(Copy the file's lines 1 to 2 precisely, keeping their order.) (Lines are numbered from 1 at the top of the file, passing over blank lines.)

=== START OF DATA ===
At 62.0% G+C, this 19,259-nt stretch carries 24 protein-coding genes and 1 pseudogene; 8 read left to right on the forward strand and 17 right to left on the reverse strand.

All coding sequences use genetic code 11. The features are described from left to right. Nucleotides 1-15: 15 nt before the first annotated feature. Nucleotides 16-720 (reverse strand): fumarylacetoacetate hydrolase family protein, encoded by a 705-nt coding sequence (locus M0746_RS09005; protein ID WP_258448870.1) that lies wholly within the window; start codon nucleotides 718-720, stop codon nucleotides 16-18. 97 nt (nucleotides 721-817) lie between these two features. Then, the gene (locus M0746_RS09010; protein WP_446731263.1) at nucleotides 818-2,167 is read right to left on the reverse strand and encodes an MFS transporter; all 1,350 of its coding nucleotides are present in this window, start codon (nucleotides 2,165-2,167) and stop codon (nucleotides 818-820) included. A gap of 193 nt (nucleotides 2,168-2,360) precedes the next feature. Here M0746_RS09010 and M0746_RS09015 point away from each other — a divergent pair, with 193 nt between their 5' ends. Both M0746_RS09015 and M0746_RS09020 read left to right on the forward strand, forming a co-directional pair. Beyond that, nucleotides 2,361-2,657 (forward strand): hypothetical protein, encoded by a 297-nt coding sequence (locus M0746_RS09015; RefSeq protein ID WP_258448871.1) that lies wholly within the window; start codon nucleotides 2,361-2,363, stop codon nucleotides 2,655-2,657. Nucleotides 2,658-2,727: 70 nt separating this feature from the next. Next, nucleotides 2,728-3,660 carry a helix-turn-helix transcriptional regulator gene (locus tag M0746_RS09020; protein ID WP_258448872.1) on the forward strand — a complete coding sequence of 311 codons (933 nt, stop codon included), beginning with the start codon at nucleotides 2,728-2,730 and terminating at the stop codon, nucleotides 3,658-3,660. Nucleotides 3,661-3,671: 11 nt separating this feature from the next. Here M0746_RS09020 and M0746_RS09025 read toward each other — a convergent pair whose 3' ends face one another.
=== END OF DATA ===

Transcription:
At 62.0% G+C, this 19,259-nt stretch carries 24 protein-coding genes and 1 pseudogene; 8 read left to right on the forward strand and 17 right to left on the reverse strand.

All coding sequences use genetic code 11. The features are described from left to right. Nucleotides 1-15: 15 nt before the first annotated feature. Nucleotides 16-720 (reverse strand): fumarylacetoacetate hydrolase family protein, encoded by a 705-nt coding sequence (locus M0746_RS09005; protein ID WP_258448870.1) that lies wholly within the window; start codon nucleotides 718-720, stop codon nucleotides 16-18. 97 nt (nucleotides 721-817) lie between these two features. Then, the gene (locus M0746_RS09010; protein WP_446731263.1) at nucleotides 818-2,167 is read right to left on the reverse strand and encodes an MFS transporter; all 1,350 of its coding nucleotides are present in this window, start codon (nucleotides 2,165-2,167) and stop codon (nucleotides 818-820) included. A gap of 193 nt (nucleotides 2,168-2,360) precedes the next feature. Here M0746_RS09010 and M0746_RS09015 point away from each other — a divergent pair, with 193 nt between their 5' ends. Both M0746_RS09015 and M0746_RS09020 read left to right on the forward strand, forming a co-directional pair. Beyond that, nucleotides 2,361-2,657 (forward strand): hypothetical protein, encoded by a 297-nt coding sequence (locus M0746_RS09015; RefSeq protein ID WP_258448871.1) that lies wholly within the window; start codon nucleotides 2,361-2,363, stop codon nucleotides 2,655-2,657. Nucleotides 2,658-2,727: 70 nt separating this feature from the next. Next, nucleotides 2,728-3,660 carry a helix-turn-helix transcriptional regulator gene (locus tag M0746_RS09020; protein ID WP_258448872.1) on the forward strand — a complete coding sequence of 311 codons (933 nt, stop codon included), beginning with the start codon at nucleotides 2,728-2,730 and terminating at the stop codon, nucleotides 3,658-3,660. Nucleotides 3,661-3,671: 11 nt separating this feature from the next. Here M0746_RS09020 and M0746_RS09025 read toward each other — a convergent pair whose 3' ends face one another.